When the Utah Utes got absolutely annihilated by the Gonzaga Bulldogs on Saturday night, it became official: At least one double-digit seed will make the Elite Eight this year.
What also became apparent: America needs to learn a new term at the NCAA tournament — call it a piece of tournament terminology, or “tournamology.”
That term, ladies and gentlemen, is this: the “eight-seed non-upset.”
What is an eight-seed non-upset? It’s when a team seeded eight slots lower not only wins, but emphatically destroys the team seeded eight slots higher. You probably recall an example here and there, but are you aware just how prevalent this kind of event has become in the NCAA tournament in the current decade?
Get this: In 2015, there was no “eight-seed non-upset,” but in the previous five NCAA tournaments and six of the previous seven, a team seeded eight slots lower won in the round of 32. In the 2010, 2011 and 2013 editions of the Big Dance, an eight-seed non-upset occurred.
In 2010, Cornell crushed Wisconsin in a 12-4 game (highlights at 5:06 in the clip):
In 2011, VCU manhandled Purdue in an 11-over-3 runaway:
In 2013, Oregon pulverized Saint Louis in another 12-4 beatdown, and in the clip below, Florida Gulf Coast ran past San Diego State in the only instance of a 15-over-7 victory, achieved by a double-digit scoring margin:
Gonzaga reached the 30-point threshold against Utah. The Zags could have won this game by 40 if they felt it was important enough to do so. The rise of what had been an underachieving backcourt — Eric McClellan being the prime figure in this transformation of Mark Few’s team — gave the 11 seed a combination of positional balance and potency which Utah couldn’t hope to match.
The Pac-12 — this was always my thought during the season — was a league which was balanced, but not blessed with high-end heavyweight teams. North Carolina and Virginia in the ACC have their flaws, but one could readily identify them as teams more than capable of reaching the Final Four. Utah did have high-end talent when it came very close to winning the 1998 national title. Andre Miller, Keith Van Horn (on the 1997 Elite Eight team but not the 1998 Final Four team), and Michael Doleac all cracked the NBA and succeeded at various levels. This Utah team, without Delon Wright, needed to win ugly. It needed its opponents to play ugly. It needed to get immersed in a rugby scrum, which is the kind of game Jakob Poeltl craves. As soon as Gonzaga made this a shooting-and-skill-set game, however, the Utes had no exit route, no escape plan, no alternative solution.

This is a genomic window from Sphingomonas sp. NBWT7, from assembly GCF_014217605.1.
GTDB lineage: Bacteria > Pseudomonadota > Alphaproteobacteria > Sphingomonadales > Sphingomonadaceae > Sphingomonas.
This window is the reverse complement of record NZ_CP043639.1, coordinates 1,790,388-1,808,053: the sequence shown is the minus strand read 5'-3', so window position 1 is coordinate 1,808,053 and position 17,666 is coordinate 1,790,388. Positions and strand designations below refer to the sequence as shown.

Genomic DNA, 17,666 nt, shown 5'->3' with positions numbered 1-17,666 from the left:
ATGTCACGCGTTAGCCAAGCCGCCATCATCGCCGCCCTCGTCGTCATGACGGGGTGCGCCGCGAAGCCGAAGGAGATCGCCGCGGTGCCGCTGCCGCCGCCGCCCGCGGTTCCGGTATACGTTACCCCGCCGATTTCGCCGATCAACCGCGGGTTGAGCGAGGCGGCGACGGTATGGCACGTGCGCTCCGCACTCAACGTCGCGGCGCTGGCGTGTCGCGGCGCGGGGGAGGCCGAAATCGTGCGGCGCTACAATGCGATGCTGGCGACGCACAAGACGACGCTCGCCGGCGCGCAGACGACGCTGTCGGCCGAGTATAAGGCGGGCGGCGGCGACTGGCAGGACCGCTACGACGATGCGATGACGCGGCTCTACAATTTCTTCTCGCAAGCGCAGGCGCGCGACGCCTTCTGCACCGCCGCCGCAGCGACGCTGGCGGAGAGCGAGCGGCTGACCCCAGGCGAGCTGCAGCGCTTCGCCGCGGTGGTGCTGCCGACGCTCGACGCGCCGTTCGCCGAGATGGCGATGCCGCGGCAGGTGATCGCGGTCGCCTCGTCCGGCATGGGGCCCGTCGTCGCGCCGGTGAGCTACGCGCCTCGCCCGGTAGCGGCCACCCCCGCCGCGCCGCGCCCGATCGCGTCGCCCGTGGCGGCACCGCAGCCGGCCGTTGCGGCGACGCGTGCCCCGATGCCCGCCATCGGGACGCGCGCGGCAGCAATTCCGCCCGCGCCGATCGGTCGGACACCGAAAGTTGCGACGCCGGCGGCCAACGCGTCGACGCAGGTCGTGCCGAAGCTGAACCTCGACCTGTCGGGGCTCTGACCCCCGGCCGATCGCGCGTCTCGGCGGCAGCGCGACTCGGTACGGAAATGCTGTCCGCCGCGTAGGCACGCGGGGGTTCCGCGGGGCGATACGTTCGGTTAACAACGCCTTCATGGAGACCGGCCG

It is the constant theme of these “eight-seed non-upset” games. The victims are worker-bee teams that succeeded during the season because their work habits were regularly superior to their opponents. The teams seeded eight slots higher got there because of consistency, but not necessarily by being overwhelming. In a parity-laden season such as this one, it only stands to reason that a lot of higher seeds thrived in their conferences merely by limiting their flaws and masking their weak spots. Teams which found the back end of the bracket as a double-digit seed might have had more talent, but couldn’t unlock it with the regularity a 2 seed or 3 seed manages to achieve.
When that double-digit seed finds the key, though, and the NCAA tournament bright lights offer an urgency which leads to inspiration, BOOM! Everything changes.
The Pac-12 champion, the Oregon Ducks, deserved their No. 1 seed. Yet, Oregon destroyed Utah in the Pac-12 Tournament final to get that No. 1 seed. At the time, such a romp seemed to show that the Ducks were top-line material. With Utah’s awful performance — the rotten cherry on a sour sundae for the conference after three nightmarish days of competition — it’s that much easier to see that the Ducks arrived at their (deserved) seed by whaling away at a conference which “distributed” its wins. This dynamic was unpacked over the weekend in a similar deconstruction of the Big 12’s woes.
The eight-seed non-upset — it occurred Saturday in Gonzaga-Utah. It will probably continue to be a fairly common feature of future NCAA tournaments in the round of 32.